Adding tags to DC metadataSeptember 18th, 2008
In libraries we usually deal with what we call 'authoritative' metadata, but of course the wisdom of the crowds movement means there is a new source for metadata - the user community. The question I have is how to integrate the two (yet still be able to separate them if necessary).
In particular I've been looking at how to put tags into Dublin Core metadata. I had a look at how people have been defining tagging models, and I think it shows up some deficiencies in DC.
There are a number of efforts looking at modelling tagging, primarily so tags can interoperate between websites. The models all seem to revolve around tagging being an event, along the lines of: an agent asserts at a given time that a particular string is related to a particular resource within a given context.
The models include:
- Tag Ontology Design - Richard Newman (2005) - Establishes that a tag is separate to the described resource. Defines 'tags:taggedWithTag' and tags are defined as RDF resources so can identify using URIs and can be described (eg. name, equivalentTag). Unfortunately says taggedWithTag is a sub-property of skos:subject which is a sub-property of dc:subject.
- TagOntology - Thomas Gruber (2005) - Clarifies discussions about ontologies - that just formally specifying a conceptualisation (in an ontology) is different to more specific taxonomic classifications or controlled vocabularies, so Clay Shirky's claim that "ontology is overrated" isn't anti-ontology, but rather anti-"top-down-categorisation". We can now use distributed human intelligence to achieve categorisation. Proposes a conceptual model - Tagging(object, tag, tagger, source, polarity).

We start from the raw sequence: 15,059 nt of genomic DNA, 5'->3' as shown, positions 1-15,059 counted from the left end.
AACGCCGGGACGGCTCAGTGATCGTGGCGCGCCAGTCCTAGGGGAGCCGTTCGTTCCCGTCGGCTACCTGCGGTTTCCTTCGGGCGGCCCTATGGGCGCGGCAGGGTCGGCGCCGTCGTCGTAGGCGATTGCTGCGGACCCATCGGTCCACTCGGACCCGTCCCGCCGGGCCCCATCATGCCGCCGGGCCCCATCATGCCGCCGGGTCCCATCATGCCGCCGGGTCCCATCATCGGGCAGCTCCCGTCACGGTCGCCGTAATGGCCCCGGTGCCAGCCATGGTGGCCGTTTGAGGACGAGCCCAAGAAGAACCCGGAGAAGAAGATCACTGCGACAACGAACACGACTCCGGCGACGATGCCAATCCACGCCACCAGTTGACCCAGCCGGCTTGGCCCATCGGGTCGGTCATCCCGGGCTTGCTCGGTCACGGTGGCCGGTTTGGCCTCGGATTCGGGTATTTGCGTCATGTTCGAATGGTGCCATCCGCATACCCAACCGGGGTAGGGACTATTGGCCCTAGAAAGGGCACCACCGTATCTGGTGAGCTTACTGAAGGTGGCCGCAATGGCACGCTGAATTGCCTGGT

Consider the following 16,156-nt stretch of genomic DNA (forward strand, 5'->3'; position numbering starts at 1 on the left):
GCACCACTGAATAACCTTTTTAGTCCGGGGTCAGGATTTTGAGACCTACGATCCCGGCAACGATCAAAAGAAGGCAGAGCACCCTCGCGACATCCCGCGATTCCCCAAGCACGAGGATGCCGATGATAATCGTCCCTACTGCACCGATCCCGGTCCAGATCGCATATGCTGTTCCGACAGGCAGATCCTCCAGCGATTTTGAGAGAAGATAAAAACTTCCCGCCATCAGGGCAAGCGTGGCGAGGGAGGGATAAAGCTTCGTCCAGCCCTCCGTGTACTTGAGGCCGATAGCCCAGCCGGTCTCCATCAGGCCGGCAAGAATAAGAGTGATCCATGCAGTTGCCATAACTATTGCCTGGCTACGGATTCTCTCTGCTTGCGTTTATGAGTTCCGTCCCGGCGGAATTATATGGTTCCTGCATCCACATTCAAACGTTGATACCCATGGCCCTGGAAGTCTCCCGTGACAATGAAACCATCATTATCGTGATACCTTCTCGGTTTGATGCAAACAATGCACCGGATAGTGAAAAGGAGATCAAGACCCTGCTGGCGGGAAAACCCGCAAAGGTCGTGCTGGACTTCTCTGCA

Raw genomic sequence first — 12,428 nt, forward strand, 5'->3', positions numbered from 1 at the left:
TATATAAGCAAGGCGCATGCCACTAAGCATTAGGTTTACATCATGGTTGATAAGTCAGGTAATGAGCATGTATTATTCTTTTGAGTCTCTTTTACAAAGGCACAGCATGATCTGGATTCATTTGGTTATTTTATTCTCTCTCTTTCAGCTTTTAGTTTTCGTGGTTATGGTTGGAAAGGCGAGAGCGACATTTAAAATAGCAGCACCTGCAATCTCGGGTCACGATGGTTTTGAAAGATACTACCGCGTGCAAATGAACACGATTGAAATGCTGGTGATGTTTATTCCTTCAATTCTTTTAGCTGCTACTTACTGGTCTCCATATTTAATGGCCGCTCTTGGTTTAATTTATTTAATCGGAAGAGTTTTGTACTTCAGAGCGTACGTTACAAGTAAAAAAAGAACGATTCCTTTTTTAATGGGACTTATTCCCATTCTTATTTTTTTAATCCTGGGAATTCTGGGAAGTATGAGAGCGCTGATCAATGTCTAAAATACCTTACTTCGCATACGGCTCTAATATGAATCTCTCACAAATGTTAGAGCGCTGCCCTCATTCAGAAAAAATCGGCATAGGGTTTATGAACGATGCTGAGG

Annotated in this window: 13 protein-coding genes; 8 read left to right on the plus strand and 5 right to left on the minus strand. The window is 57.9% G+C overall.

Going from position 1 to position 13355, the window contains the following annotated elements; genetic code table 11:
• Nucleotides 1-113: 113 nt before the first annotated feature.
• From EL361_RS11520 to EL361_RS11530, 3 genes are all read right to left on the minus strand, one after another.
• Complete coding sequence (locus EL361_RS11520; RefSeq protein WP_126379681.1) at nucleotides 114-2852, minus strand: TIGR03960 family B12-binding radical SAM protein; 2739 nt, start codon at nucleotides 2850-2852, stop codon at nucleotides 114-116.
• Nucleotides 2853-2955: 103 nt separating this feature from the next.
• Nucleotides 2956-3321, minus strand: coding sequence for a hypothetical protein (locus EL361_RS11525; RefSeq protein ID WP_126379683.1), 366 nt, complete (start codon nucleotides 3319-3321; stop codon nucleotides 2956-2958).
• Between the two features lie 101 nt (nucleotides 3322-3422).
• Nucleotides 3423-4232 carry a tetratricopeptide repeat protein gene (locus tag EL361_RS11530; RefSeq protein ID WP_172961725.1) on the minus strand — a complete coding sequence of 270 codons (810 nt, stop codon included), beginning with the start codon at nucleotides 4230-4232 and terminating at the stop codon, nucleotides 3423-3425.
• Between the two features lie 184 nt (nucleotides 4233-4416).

- SCOT (No longer up - Ed) (Social Semantic Cloud of Tags) Ontology (2007) - Extends Newman's model to include the collaborativeness of tagging that leads to folksonomies, so includes features like TagCloud and co-occurring frequency. Proposes an RDF ontology, using (amongst others) scot:taggingActivity, tag:taggedItem, tag:associatedTag (where the tag: namespace is Newman's ontology)
- TagCommons (No longer up - Ed) (2007) - Run by Tom Gruber. Still in development, aiming for common semantics. The TagCommons Wiki has useful use-cases for sharing tags and detailed definitions of terms.
- SIOC (Semantically-Interlinked Online Communities) Initiative (2004) - Aiming to model entire community sites so they can interoperate, in particular the site-forum-post-tag, space-container-item, and role-user-usergroup streams. Defines 'sioc:topic', unfortunately this is a sub-property of dc:subject.
Other relevant work:
- Semantics Through the Tag (No longer up - Ed) - Dave Beckett (2006) - Paper indicating interoperability of tags is hindered because the semantics/meaning behind each tag is unknown, so they are difficult to match on. Suggests tags are backed up by wiki entries, so the meaning behind each tag can be easily captured.
- TAGora project (2006) - This is a 3-year research project in Semiotic Dynamics ("a new field that studies how semiotic relations can originate, spread, and evolve over time in populations, by combining recent advances in linguistics and cognitive science with methodological and theoretical tools from complex systems and computer science").
- Annotea (2001) - A protocol for attaching external annotations to individual web pages - the Annotea model seems to mirror the tagging model thinking.
- RSS Taxonomy module (2001) - A fairly early attempt that adds 'taxo:topics' to RSS items.
- Tag Triples - Phil Dawes (2005) - A proposal for a simplified version of RDF, includes a 'tag' property.
Tags are metadata too!
Now, it seems to me, that tagging is essentially the act of creating metadata - information about a resource. Conventionally we think of tags as user-generated and consisting of a couple of words, but generally there's no actual restrictions like that, especially in the above models, so theoretically a tag could be what we conventionally think of as a subject term ("dog"), a title ("The Red Report"), a creator ("ByDCMI"), description ("Yellow with green polka dots"), etc.